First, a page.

Evolution, 50(5): 1871-1878 (Oct., 1996)
Effects of Differential Pollen-Tube Growth on Hybridization in the Louisiana Irises
Shanna E. Carney, Scott A. Hodges, Michael L. Arnold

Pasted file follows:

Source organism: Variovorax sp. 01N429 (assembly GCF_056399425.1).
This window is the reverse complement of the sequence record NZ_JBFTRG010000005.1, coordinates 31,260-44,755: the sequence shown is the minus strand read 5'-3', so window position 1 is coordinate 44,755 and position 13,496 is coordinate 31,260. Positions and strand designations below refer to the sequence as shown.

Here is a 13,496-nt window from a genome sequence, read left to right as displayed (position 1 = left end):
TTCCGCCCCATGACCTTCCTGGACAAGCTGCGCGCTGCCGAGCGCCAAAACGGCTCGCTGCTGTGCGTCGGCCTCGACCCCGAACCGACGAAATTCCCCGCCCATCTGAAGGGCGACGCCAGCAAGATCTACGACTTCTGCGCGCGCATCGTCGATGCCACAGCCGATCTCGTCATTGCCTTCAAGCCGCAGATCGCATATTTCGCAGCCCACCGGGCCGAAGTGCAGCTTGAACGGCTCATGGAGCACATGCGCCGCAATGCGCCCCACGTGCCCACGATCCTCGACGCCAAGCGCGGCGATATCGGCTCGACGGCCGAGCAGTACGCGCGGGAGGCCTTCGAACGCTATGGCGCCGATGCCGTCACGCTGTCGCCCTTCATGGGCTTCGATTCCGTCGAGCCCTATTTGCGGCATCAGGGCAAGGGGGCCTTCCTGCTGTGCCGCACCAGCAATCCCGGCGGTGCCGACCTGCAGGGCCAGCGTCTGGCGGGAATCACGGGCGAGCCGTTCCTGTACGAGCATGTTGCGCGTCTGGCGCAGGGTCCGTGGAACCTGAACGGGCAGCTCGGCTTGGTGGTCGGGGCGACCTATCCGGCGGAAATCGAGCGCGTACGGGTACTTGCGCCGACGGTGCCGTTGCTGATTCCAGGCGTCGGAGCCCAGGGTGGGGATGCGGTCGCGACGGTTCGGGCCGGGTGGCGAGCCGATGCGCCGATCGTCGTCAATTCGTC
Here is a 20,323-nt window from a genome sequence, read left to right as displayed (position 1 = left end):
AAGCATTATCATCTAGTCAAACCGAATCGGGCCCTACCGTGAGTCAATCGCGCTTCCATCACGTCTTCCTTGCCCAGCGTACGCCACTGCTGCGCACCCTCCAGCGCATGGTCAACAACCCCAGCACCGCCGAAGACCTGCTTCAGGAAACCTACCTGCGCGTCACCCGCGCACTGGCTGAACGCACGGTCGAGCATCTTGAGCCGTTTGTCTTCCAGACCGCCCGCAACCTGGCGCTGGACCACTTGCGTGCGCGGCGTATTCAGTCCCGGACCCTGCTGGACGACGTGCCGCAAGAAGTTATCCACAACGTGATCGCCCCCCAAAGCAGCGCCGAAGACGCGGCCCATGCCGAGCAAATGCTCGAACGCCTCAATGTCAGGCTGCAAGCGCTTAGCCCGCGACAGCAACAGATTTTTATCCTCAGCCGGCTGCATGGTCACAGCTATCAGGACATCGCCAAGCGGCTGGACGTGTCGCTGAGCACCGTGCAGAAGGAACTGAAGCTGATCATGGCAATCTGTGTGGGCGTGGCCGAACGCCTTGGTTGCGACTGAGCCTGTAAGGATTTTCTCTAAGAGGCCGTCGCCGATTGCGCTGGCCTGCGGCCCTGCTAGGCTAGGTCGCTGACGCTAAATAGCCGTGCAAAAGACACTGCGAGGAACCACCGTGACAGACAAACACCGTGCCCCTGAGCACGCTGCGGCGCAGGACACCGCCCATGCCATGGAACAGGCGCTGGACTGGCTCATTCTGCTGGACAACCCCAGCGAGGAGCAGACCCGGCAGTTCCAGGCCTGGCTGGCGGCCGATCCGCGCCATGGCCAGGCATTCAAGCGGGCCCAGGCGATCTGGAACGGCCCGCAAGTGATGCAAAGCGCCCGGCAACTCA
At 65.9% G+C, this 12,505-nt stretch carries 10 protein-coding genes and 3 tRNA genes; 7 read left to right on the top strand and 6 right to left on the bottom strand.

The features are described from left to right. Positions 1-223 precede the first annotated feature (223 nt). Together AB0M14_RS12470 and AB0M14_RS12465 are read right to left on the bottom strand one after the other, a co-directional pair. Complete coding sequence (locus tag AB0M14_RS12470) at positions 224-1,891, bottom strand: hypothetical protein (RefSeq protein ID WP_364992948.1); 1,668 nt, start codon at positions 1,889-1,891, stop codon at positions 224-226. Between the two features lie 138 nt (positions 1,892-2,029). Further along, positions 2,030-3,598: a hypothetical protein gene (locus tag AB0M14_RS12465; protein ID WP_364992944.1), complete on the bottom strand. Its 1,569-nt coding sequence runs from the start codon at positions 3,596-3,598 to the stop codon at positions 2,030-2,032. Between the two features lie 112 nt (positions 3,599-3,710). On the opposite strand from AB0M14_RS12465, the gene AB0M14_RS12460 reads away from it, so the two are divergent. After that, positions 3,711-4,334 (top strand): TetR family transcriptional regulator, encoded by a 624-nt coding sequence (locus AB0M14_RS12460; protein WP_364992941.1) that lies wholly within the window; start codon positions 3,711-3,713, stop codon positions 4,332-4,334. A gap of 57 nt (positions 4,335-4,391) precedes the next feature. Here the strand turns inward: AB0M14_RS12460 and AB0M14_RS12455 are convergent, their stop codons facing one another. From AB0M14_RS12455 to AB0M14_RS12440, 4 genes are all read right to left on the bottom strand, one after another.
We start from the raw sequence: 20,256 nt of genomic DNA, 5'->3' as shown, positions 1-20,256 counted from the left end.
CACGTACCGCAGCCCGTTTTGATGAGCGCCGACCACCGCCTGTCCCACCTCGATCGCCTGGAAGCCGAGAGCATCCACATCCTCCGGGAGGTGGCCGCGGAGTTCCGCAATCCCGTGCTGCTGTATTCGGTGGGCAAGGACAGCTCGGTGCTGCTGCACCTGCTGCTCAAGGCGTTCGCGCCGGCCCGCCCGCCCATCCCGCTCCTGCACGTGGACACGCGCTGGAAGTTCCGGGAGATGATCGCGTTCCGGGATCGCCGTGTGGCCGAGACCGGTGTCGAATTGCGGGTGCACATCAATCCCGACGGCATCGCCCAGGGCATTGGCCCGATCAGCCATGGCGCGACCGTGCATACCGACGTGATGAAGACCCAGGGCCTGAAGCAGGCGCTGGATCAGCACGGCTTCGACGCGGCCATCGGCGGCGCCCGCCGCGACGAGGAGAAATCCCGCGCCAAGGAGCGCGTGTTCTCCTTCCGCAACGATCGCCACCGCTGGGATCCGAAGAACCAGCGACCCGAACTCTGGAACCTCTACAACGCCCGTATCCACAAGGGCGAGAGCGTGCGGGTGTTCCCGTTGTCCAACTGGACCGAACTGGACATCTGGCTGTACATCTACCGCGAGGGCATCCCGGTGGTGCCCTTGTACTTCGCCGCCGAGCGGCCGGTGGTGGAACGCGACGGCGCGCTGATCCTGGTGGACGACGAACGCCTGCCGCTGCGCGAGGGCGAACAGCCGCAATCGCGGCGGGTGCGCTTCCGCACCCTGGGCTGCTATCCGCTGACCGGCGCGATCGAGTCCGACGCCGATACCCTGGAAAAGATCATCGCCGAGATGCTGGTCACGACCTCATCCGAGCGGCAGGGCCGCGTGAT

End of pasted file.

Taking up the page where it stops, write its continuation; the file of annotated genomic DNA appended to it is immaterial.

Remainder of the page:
To elucidate the importance of hybridization in evolution, it is necessary to understand the processes that affect hybridization frequency in nature. Here we focus on postpollination, prefertilization isolating mechanisms using two hybridizing species of Louisiana iris as a study system. We compared the effects of differential pollen-tube growth on the frequency of F1 hybrid formation in experimental crosses between Iris fulva and Iris hexagona. Analyses of seed production in fruits from pure conspecific and heterospecific pollinations revealed that more seeds were produced in the top half than the bottom half of fruits for all four crosses. Heterospecific pollen was applied to flowers of each species at zero to 24 h prior to conspecific pollen, thereby giving a head start to the foreign pollen. Using diagnostic isozyme markers, the frequency of hybrid progeny was examined at the level of the whole fruit and separately for the top and bottom halves of fruits. In both species, the proportion of hybrid seeds per fruit increased significantly with increasing head starts, suggesting that differences in pollen-tube growth rates affect the frequency of hybridization. In I. fulva fruits, the increase in hybrid seeds occurred in both halves of the fruits, but in I. hexagona an increase was only defected in the top half of fruits. These findings are consistent with a model that assumes attrition of pollen tubes due to the greater length of I. hexagona styles. While pollen-tube growth rate appears to be the most important factor affecting hybridization frequency in I. fulva, both pollen-tube growth rate and pollen-tube attrition appear to be important in I. hexagona.